Director: Keith Barnfather
Starring: Nicholas Briggs,Verity Lambert, John Wiles, Dennis Spooner, Paul Erickson, Waris Hussein, Donald Tosh,Donald Cotton, Tristram Cary,Edward de Souza,Fiona Walker
Running Time: 314 Min
BBFC Certificate: E
The Doctors: The William Hartnell Years – Behind the Scenes is the definitive collection of interviews from the infancy of Doctor Who. It’s released by Reeltime Pictures and features the production team who first launched The Doctor onto our TV screens. This fine release is presented by“voice of the Daleks” Nicholas Briggs across six documentaries held within this double-disc set. In-depth interviews are undertaken with producers Verity Lambert and John Wiles. Further insight is given by chatting with Script Editor Donald Tosh, Director Waris Hussein, and composer Tristram Cary. Moving on, writers Dennis Spooner and Paul Erickson give us the low down and a greater appreciation of the series. We draw to a conclusion as actors Lyn Ashley, Susanna Carrol, John Cater, Edward De Souza, and Fiona Walker delight with their stories. This collector’s edition contains over five hours of pure nostalgia, providing a whole new appreciation of this classic science fiction series.
Disc one opens the proceedings and we are introduced to the first Doctor Who producer. Verity Lambert. The individuals on this first disc are integral to the very fabric of the Time Lords universe. These pioneers are the talent responsible for defining the direction of the series. Verity’s story is told in an interview from 1996, in which she goes back to the start of her time in the entertainment industry. It provides an in-site into Verity’s world with a fascinating plethora of information and enlightening view of The Doctor.
Next up, talking from his home, Director Waris Husse discusses being involved in the program from a young age, establishing how he came to be at the BBC.His tales conclude with a guided tour of key points in his career as he shows off his collection of photos. He’s pictured with an impressive range of big names, we even spot Bill Clinton amongst the glitterati. The first disc ends with a Donald Tosh interview, speaking enthusiastically as the Hartnell script editor, He lets us in on a few secrets, discussing how he altered the script to aid an ailing Hartnell.
Disc two keeps the goodies coming with a visit to the 1986 convention, featuring writers Donald Cotton and Paul Erickson along with 1960’s producer John Wiles. Nicholas Briggs digs deeper, further quizzing Donald on his time working with Gerry Anderson. Next up, for our viewing pleasure, we go down-under for an interview with composer Tristram Cary. Tristram is the writer of numerous Doctor Who scores. His list of works is extensive including music from The Daleks (1963), The Daleks’ Master Plan (1966), The Ark (1966), and The Power of the Daleks (1966)).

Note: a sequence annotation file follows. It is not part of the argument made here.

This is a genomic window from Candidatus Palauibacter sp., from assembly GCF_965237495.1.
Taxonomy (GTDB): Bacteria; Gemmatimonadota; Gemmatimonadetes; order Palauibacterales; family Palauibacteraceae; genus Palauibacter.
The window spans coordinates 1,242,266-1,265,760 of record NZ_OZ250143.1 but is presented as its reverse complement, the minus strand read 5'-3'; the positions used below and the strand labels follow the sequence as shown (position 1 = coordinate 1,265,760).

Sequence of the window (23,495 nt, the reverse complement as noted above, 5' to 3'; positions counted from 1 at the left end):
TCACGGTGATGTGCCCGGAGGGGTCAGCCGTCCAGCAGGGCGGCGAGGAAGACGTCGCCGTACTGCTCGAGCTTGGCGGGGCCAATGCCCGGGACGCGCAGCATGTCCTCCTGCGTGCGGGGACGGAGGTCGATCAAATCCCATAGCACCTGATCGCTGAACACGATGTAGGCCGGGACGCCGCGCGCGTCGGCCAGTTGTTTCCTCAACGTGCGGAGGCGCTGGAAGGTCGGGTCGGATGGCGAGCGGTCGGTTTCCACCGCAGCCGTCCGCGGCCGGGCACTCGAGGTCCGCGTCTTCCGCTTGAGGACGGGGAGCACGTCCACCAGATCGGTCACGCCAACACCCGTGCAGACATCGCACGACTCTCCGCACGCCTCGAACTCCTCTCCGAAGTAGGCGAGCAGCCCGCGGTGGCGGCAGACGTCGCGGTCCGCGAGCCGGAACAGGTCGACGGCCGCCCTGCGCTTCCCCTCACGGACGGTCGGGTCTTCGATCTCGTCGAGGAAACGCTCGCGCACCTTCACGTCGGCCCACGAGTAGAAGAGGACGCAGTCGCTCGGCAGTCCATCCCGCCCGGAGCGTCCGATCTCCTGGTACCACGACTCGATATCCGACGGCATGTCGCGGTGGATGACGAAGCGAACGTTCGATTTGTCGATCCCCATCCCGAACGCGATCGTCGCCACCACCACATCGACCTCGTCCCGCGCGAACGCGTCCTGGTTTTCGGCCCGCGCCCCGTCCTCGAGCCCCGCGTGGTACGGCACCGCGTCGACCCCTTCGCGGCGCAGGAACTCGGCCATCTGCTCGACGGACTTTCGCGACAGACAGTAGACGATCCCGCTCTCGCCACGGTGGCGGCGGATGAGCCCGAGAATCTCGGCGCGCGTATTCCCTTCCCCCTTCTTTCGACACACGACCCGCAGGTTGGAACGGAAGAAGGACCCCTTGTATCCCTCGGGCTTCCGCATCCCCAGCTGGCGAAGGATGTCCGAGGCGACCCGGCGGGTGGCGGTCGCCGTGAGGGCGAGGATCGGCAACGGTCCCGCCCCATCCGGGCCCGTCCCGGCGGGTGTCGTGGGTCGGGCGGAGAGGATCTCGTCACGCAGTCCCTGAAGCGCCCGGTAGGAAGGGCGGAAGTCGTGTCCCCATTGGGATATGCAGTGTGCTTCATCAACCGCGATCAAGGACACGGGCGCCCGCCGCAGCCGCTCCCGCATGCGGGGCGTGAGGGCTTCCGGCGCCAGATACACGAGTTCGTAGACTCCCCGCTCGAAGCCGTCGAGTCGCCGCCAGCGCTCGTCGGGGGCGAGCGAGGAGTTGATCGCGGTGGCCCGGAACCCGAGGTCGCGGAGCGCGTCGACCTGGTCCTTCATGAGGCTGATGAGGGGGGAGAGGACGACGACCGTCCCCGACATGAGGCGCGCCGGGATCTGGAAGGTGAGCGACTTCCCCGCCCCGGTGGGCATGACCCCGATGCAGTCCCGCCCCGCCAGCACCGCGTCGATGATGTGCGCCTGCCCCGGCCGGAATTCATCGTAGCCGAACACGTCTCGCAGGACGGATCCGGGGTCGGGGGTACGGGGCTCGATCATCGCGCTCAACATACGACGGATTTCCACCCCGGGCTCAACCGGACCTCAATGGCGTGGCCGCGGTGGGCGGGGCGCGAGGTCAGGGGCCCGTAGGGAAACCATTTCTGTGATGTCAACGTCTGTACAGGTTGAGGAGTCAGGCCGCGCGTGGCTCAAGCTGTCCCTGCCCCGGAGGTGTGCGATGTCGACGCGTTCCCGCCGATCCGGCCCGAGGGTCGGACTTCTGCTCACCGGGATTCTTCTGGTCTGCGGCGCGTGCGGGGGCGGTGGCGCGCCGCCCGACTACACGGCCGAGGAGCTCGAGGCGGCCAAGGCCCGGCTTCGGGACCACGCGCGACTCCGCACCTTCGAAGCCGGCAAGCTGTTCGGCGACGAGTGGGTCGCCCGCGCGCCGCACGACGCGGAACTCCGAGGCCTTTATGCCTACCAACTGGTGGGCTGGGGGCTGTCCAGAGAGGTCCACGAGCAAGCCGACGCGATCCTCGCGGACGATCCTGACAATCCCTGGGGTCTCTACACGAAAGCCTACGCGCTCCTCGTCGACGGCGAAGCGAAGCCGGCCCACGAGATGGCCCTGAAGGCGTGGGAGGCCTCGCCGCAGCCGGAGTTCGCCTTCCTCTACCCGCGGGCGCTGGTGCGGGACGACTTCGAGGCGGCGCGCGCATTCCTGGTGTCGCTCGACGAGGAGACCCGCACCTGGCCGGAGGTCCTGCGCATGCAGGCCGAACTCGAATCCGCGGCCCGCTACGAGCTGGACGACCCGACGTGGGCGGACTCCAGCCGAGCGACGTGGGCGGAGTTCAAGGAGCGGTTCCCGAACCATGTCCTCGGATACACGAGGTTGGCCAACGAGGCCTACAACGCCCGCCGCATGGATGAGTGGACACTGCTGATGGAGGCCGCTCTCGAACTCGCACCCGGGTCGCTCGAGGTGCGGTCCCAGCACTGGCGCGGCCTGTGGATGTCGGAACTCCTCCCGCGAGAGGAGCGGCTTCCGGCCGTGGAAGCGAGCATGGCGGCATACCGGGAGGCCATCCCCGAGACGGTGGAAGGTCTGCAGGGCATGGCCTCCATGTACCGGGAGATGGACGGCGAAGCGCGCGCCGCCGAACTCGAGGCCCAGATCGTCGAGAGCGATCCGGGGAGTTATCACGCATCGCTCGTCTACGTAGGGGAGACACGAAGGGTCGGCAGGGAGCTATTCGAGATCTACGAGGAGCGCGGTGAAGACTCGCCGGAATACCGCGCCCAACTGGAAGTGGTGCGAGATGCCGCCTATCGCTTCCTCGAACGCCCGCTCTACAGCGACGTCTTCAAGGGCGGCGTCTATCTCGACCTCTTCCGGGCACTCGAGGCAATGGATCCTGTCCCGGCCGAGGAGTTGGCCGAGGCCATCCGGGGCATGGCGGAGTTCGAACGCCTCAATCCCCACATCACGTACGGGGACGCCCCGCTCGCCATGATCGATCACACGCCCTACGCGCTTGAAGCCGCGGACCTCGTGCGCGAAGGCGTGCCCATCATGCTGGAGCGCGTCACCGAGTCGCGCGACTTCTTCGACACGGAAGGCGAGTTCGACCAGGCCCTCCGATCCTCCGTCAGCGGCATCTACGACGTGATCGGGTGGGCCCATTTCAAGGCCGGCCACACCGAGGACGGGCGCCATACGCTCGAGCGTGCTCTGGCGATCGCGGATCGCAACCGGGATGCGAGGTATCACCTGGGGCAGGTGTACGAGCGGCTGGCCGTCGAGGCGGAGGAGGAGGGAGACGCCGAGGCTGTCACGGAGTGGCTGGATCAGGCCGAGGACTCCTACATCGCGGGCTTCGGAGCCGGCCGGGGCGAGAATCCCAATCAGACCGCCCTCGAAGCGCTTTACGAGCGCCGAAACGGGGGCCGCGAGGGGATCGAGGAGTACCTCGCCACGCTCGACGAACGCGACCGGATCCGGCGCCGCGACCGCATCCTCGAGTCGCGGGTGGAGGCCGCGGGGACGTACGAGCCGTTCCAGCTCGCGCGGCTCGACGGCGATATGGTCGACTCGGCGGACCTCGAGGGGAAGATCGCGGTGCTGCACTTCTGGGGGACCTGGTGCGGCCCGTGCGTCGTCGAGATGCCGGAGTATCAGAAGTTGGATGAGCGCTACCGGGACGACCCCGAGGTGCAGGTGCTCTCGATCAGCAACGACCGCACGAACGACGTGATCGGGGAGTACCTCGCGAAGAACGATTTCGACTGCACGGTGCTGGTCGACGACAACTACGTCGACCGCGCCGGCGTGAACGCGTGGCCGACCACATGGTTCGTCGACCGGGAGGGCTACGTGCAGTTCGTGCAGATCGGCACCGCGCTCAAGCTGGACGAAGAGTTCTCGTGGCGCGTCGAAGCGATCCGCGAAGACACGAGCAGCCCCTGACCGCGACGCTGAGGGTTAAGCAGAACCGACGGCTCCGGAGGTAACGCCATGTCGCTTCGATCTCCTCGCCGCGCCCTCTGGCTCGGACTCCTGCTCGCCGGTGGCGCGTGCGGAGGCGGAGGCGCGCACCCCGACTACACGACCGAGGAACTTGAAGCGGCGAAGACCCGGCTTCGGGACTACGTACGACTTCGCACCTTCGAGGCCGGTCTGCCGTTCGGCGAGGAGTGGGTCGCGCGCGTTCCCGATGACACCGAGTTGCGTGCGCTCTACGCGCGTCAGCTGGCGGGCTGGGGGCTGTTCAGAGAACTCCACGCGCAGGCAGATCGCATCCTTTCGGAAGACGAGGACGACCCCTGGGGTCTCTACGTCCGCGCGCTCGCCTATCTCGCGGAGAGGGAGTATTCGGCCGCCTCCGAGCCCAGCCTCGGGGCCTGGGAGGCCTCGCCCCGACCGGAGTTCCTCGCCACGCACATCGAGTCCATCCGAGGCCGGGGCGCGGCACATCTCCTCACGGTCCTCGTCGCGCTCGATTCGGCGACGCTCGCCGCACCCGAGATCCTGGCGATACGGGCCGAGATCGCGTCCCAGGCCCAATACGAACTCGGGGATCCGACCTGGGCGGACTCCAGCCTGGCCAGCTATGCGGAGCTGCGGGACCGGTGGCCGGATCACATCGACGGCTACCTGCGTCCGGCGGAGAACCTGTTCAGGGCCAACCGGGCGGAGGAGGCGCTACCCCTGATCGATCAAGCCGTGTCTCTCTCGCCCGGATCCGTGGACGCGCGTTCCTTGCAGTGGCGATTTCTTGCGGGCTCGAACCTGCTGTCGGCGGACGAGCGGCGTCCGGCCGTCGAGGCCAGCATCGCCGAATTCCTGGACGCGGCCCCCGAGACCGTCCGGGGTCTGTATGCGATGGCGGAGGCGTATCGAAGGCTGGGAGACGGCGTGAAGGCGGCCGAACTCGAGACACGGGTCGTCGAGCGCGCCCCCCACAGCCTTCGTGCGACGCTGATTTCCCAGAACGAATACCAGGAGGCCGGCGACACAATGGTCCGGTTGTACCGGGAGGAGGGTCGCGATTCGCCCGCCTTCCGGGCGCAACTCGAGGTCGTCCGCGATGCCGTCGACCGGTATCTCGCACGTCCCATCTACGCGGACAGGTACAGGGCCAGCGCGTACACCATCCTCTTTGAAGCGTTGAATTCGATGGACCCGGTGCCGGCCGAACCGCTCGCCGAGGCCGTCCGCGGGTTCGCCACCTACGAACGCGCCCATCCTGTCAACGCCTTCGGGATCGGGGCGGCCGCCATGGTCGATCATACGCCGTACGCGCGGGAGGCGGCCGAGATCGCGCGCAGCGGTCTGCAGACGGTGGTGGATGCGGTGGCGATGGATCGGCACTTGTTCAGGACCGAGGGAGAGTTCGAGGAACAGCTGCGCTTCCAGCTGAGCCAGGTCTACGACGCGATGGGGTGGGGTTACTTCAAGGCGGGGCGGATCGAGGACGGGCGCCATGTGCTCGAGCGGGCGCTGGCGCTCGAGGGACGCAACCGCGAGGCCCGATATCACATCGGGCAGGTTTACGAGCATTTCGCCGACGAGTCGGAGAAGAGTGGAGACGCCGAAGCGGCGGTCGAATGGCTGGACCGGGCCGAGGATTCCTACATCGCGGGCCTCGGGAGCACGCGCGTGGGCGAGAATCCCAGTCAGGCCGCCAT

This star-studded assemblage comes to a close at the 2008 Doctor Who convention where we get a chance to meet the actors of the time. These include Lyn Ashley and Susanna Carroll who played Drahvins in 1965. The Drahvins are a stylish yet dangerous alien race from the mysterious Dr. Who story, Galaxy 4. This is such a mystifying series as most of it is missing. It has since been pieced back together as an animation.
In this section, Edward de Souza even makes an appearance to discuss James Bond as well as Sapphire and Steel. We continue with Fiona Walker of “Silver Nemesis” fame, as she recounts her love of acting and her departure from the industry. Silver Nemesis hails from the twenty-fifth season of Doctor Who, broadcast in 1988. Fiona plays Lady Peinforte a seventeenth-century sorceress who battles Neo Nazis and the Cybermen for control over the Nemesis, a statue made of living metal. Our final appearance is from John Carter who covers the production of “The War Machines”.John Carter plays Professor Krimpton an electronics expert who is possessed by a warmongering power-crazed computer. Making for a fine conclusion to this heart-warming release.
I found this nostalgic reminiscence a delightful viewing experience and bound to delight the casual and hardcore fanatic alike. Each of the six documentaries is nearly an hour, so a great deal of ground is covered giving you a good value for your hard-earned pennies. The Doctors:The William Hartnell Years – Behind the Scenes is out September 2021 on DVD in the UK, released by Reeltime Pictures.
I watched the DVD and found the sound and picture quality to be good. There’s a healthy serving of prominent VIPs giving their angle on the ups and downs on the set of Doctor Who. Boasting an impressive collection of stars and tales from the sixties, it’s a must-have for your Doctor Who collection.